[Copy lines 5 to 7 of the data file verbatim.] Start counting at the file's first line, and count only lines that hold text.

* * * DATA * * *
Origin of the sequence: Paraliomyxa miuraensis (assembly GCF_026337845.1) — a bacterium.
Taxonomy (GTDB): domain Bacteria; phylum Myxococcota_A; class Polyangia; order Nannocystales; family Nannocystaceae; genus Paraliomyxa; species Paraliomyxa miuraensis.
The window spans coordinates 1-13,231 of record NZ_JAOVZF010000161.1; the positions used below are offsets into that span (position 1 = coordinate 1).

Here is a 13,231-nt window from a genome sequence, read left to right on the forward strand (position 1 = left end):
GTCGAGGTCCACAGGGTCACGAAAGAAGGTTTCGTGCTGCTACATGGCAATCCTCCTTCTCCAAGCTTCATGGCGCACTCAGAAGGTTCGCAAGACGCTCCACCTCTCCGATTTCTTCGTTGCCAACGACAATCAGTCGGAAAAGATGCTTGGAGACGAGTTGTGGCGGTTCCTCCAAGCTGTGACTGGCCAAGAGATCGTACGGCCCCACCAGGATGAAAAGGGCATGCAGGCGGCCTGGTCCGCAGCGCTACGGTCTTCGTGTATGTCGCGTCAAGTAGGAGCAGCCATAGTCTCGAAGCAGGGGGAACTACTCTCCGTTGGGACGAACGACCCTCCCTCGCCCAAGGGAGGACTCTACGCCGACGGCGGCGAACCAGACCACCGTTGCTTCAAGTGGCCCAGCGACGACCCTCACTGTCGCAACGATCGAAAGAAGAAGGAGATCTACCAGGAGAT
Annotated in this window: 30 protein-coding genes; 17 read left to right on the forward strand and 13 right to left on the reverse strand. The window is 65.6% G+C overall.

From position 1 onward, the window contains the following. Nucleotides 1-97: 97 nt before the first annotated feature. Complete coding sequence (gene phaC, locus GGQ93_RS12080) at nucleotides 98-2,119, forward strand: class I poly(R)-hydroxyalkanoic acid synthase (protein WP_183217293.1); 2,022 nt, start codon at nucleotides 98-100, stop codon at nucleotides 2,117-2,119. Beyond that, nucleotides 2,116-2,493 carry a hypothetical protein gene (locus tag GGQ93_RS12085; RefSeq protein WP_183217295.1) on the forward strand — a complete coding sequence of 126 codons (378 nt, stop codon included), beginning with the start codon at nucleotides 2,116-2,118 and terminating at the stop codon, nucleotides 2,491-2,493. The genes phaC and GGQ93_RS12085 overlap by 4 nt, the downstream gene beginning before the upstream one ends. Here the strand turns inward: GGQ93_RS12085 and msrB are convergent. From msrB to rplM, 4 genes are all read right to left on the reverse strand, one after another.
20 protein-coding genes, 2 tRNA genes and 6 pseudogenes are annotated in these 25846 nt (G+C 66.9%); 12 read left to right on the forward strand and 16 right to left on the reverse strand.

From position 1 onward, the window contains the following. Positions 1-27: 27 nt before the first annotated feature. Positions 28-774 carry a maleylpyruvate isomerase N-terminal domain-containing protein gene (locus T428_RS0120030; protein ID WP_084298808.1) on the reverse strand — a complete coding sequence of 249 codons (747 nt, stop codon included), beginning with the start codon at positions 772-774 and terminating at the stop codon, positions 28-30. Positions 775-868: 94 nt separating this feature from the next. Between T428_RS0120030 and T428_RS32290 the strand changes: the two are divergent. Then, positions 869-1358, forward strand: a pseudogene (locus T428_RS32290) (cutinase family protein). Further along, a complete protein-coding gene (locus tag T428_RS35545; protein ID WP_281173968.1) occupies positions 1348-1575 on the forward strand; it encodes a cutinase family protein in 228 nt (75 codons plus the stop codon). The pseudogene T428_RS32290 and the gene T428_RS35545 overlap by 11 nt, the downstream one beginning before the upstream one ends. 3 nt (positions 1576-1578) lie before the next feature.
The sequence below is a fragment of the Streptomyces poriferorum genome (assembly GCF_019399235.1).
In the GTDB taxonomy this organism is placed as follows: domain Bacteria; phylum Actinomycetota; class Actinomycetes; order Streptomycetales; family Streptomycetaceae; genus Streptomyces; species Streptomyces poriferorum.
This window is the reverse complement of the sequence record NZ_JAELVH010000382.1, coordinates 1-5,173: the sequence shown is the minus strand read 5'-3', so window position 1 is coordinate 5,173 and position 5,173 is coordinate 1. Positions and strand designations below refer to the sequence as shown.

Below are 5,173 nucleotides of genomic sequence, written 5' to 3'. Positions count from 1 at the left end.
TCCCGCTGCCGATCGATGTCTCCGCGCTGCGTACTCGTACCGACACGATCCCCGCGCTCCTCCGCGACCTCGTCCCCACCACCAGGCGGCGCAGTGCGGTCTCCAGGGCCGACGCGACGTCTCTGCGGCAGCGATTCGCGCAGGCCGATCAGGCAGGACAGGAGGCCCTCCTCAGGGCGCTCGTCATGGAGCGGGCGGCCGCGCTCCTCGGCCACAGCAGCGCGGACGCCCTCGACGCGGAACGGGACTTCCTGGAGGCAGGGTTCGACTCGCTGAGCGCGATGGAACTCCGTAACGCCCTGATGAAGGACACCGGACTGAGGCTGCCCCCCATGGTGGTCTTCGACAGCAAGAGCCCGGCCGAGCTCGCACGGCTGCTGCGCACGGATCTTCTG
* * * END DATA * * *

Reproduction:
GTCGAGGTCCACAGGGTCACGAAAGAAGGTTTCGTGCTGCTACATGGCAATCCTCCTTCTCCAAGCTTCATGGCGCACTCAGAAGGTTCGCAAGACGCTCCACCTCTCCGATTTCTTCGTTGCCAACGACAATCAGTCGGAAAAGATGCTTGGAGACGAGTTGTGGCGGTTCCTCCAAGCTGTGACTGGCCAAGAGATCGTACGGCCCCACCAGGATGAAAAGGGCATGCAGGCGGCCTGGTCCGCAGCGCTACGGTCTTCGTGTATGTCGCGTCAAGTAGGAGCAGCCATAGTCTCGAAGCAGGGGGAACTACTCTCCGTTGGGACGAACGACCCTCCCTCGCCCAAGGGAGGACTCTACGCCGACGGCGGCGAACCAGACCACCGTTGCTTCAAGTGGCCCAGCGACGACCCTCACTGTCGCAACGATCGAAAGAAGAAGGAGATCTACCAGGAGAT
Annotated in this window: 30 protein-coding genes; 17 read left to right on the forward strand and 13 right to left on the reverse strand. The window is 65.6% G+C overall.

From position 1 onward, the window contains the following. Nucleotides 1-97: 97 nt before the first annotated feature. Complete coding sequence (gene phaC, locus GGQ93_RS12080) at nucleotides 98-2,119, forward strand: class I poly(R)-hydroxyalkanoic acid synthase (protein WP_183217293.1); 2,022 nt, start codon at nucleotides 98-100, stop codon at nucleotides 2,117-2,119. Beyond that, nucleotides 2,116-2,493 carry a hypothetical protein gene (locus tag GGQ93_RS12085; RefSeq protein WP_183217295.1) on the forward strand — a complete coding sequence of 126 codons (378 nt, stop codon included), beginning with the start codon at nucleotides 2,116-2,118 and terminating at the stop codon, nucleotides 2,491-2,493. The genes phaC and GGQ93_RS12085 overlap by 4 nt, the downstream gene beginning before the upstream one ends. Here the strand turns inward: GGQ93_RS12085 and msrB are convergent. From msrB to rplM, 4 genes are all read right to left on the reverse strand, one after another.